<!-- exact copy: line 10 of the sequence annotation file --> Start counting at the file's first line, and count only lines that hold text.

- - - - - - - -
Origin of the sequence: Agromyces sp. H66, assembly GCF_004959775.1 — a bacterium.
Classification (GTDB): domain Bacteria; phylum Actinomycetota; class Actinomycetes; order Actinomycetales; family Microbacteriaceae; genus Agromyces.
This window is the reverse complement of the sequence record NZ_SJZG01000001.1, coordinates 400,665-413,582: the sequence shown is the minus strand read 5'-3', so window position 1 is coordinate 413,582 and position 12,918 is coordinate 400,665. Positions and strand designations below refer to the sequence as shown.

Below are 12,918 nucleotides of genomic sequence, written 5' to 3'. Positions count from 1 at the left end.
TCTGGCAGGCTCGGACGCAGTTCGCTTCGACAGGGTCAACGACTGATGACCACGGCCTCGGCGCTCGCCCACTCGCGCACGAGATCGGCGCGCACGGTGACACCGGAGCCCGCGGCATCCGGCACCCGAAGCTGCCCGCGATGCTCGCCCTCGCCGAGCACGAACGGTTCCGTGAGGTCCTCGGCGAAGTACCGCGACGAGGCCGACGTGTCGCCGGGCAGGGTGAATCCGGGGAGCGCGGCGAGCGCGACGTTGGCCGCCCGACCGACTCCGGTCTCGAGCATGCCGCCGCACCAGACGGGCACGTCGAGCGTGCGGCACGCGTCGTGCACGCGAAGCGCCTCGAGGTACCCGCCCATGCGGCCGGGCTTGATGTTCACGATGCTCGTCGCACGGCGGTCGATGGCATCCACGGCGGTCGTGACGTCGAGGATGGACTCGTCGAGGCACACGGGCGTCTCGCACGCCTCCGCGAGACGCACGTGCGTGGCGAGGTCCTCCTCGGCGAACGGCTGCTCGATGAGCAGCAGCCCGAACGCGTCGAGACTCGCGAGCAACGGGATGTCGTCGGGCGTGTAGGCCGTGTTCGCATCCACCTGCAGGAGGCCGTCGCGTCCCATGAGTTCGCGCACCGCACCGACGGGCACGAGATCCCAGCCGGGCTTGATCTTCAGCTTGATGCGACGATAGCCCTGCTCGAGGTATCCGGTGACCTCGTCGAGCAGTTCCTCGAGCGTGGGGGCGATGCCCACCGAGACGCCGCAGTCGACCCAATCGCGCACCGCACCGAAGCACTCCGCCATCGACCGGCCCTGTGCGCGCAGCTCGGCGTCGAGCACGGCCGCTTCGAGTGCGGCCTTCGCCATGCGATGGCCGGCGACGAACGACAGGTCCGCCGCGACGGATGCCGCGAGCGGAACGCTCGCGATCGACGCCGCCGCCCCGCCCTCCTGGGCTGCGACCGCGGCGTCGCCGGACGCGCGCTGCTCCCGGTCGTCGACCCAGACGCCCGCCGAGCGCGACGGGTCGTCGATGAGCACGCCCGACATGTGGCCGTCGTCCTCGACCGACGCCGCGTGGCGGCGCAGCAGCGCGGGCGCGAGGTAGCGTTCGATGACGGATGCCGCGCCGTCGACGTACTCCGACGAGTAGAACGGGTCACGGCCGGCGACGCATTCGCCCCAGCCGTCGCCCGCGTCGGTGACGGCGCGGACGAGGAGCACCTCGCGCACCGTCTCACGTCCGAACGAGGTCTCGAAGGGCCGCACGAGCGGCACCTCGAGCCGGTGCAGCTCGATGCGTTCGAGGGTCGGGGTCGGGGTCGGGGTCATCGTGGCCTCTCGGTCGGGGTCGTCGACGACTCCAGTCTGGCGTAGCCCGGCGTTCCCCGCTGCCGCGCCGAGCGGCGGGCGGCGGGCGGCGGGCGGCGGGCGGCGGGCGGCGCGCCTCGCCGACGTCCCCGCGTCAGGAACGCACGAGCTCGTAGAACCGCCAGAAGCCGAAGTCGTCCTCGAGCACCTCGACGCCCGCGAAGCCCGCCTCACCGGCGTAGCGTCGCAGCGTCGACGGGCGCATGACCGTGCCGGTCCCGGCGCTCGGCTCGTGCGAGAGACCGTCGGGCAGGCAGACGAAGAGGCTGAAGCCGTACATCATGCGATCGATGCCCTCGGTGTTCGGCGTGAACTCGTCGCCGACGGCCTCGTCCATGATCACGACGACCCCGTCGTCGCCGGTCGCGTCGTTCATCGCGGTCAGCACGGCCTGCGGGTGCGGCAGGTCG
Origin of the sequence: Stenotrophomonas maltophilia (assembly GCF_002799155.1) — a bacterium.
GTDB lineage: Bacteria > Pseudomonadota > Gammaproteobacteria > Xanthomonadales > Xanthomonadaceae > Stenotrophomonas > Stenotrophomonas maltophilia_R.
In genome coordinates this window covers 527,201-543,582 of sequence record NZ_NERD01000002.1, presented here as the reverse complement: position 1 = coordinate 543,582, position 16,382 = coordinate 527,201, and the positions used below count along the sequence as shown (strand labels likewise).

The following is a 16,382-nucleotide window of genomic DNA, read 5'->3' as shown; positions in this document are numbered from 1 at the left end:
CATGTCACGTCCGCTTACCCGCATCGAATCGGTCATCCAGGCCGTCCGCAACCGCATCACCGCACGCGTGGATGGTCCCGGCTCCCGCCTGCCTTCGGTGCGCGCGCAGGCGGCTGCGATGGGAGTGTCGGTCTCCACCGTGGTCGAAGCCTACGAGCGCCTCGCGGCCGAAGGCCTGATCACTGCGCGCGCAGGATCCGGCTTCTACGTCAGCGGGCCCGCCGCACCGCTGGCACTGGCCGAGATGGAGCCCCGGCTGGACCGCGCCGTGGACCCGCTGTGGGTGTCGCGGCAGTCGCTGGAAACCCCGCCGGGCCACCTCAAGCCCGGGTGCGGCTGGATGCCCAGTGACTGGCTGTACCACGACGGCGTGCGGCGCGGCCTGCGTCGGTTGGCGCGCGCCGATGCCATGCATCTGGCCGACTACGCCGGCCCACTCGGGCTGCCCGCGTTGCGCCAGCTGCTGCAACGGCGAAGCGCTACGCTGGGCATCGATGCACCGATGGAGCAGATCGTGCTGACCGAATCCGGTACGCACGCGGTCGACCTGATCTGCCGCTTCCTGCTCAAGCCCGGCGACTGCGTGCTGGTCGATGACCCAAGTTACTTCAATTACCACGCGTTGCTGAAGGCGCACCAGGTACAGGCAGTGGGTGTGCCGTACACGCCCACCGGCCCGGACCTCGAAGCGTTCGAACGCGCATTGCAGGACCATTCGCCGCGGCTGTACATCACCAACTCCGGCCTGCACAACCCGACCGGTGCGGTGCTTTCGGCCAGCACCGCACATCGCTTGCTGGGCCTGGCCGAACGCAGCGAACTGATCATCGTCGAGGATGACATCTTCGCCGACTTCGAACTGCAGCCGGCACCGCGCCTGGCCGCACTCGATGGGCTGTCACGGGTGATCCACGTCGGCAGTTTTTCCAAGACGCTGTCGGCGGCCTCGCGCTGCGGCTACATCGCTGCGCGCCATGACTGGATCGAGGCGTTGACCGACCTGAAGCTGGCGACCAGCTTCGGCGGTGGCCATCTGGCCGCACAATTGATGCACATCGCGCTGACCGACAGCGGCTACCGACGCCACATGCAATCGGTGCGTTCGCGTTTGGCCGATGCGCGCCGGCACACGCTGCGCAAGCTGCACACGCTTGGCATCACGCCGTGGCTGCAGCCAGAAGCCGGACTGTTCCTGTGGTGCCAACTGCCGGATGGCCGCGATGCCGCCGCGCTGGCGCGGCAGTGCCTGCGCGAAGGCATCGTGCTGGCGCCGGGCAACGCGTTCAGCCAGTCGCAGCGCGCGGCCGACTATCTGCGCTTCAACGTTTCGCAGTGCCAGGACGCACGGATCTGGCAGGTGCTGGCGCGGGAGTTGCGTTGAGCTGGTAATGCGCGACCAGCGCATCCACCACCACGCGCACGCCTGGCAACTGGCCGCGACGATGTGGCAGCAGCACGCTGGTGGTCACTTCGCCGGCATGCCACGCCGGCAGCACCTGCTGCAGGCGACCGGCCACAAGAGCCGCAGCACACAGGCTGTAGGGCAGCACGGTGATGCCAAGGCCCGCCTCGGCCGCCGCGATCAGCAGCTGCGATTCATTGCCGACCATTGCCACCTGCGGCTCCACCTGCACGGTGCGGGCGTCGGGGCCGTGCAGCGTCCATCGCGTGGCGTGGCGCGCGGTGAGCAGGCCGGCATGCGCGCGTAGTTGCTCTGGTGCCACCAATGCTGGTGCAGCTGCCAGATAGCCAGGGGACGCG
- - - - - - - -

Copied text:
CATGTCACGTCCGCTTACCCGCATCGAATCGGTCATCCAGGCCGTCCGCAACCGCATCACCGCACGCGTGGATGGTCCCGGCTCCCGCCTGCCTTCGGTGCGCGCGCAGGCGGCTGCGATGGGAGTGTCGGTCTCCACCGTGGTCGAAGCCTACGAGCGCCTCGCGGCCGAAGGCCTGATCACTGCGCGCGCAGGATCCGGCTTCTACGTCAGCGGGCCCGCCGCACCGCTGGCACTGGCCGAGATGGAGCCCCGGCTGGACCGCGCCGTGGACCCGCTGTGGGTGTCGCGGCAGTCGCTGGAAACCCCGCCGGGCCACCTCAAGCCCGGGTGCGGCTGGATGCCCAGTGACTGGCTGTACCACGACGGCGTGCGGCGCGGCCTGCGTCGGTTGGCGCGCGCCGATGCCATGCATCTGGCCGACTACGCCGGCCCACTCGGGCTGCCCGCGTTGCGCCAGCTGCTGCAACGGCGAAGCGCTACGCTGGGCATCGATGCACCGATGGAGCAGATCGTGCTGACCGAATCCGGTACGCACGCGGTCGACCTGATCTGCCGCTTCCTGCTCAAGCCCGGCGACTGCGTGCTGGTCGATGACCCAAGTTACTTCAATTACCACGCGTTGCTGAAGGCGCACCAGGTACAGGCAGTGGGTGTGCCGTACACGCCCACCGGCCCGGACCTCGAAGCGTTCGAACGCGCATTGCAGGACCATTCGCCGCGGCTGTACATCACCAACTCCGGCCTGCACAACCCGACCGGTGCGGTGCTTTCGGCCAGCACCGCACATCGCTTGCTGGGCCTGGCCGAACGCAGCGAACTGATCATCGTCGAGGATGACATCTTCGCCGACTTCGAACTGCAGCCGGCACCGCGCCTGGCCGCACTCGATGGGCTGTCACGGGTGATCCACGTCGGCAGTTTTTCCAAGACGCTGTCGGCGGCCTCGCGCTGCGGCTACATCGCTGCGCGCCATGACTGGATCGAGGCGTTGACCGACCTGAAGCTGGCGACCAGCTTCGGCGGTGGCCATCTGGCCGCACAATTGATGCACATCGCGCTGACCGACAGCGGCTACCGACGCCACATGCAATCGGTGCGTTCGCGTTTGGCCGATGCGCGCCGGCACACGCTGCGCAAGCTGCACACGCTTGGCATCACGCCGTGGCTGCAGCCAGAAGCCGGACTGTTCCTGTGGTGCCAACTGCCGGATGGCCGCGATGCCGCCGCGCTGGCGCGGCAGTGCCTGCGCGAAGGCATCGTGCTGGCGCCGGGCAACGCGTTCAGCCAGTCGCAGCGCGCGGCCGACTATCTGCGCTTCAACGTTTCGCAGTGCCAGGACGCACGGATCTGGCAGGTGCTGGCGCGGGAGTTGCGTTGAGCTGGTAATGCGCGACCAGCGCATCCACCACCACGCGCACGCCTGGCAACTGGCCGCGACGATGTGGCAGCAGCACGCTGGTGGTCACTTCGCCGGCATGCCACGCCGGCAGCACCTGCTGCAGGCGACCGGCCACAAGAGCCGCAGCACACAGGCTGTAGGGCAGCACGGTGATGCCAAGGCCCGCCTCGGCCGCCGCGATCAGCAGCTGCGATTCATTGCCGACCATTGCCACCTGCGGCTCCACCTGCACGGTGCGGGCGTCGGGGCCGTGCAGCGTCCATCGCGTGGCGTGGCGCGCGGTGAGCAGGCCGGCATGCGCGCGTAGTTGCTCTGGTGCCACCAATGCTGGTGCAGCTGCCAGATAGCCAGGGGACGCG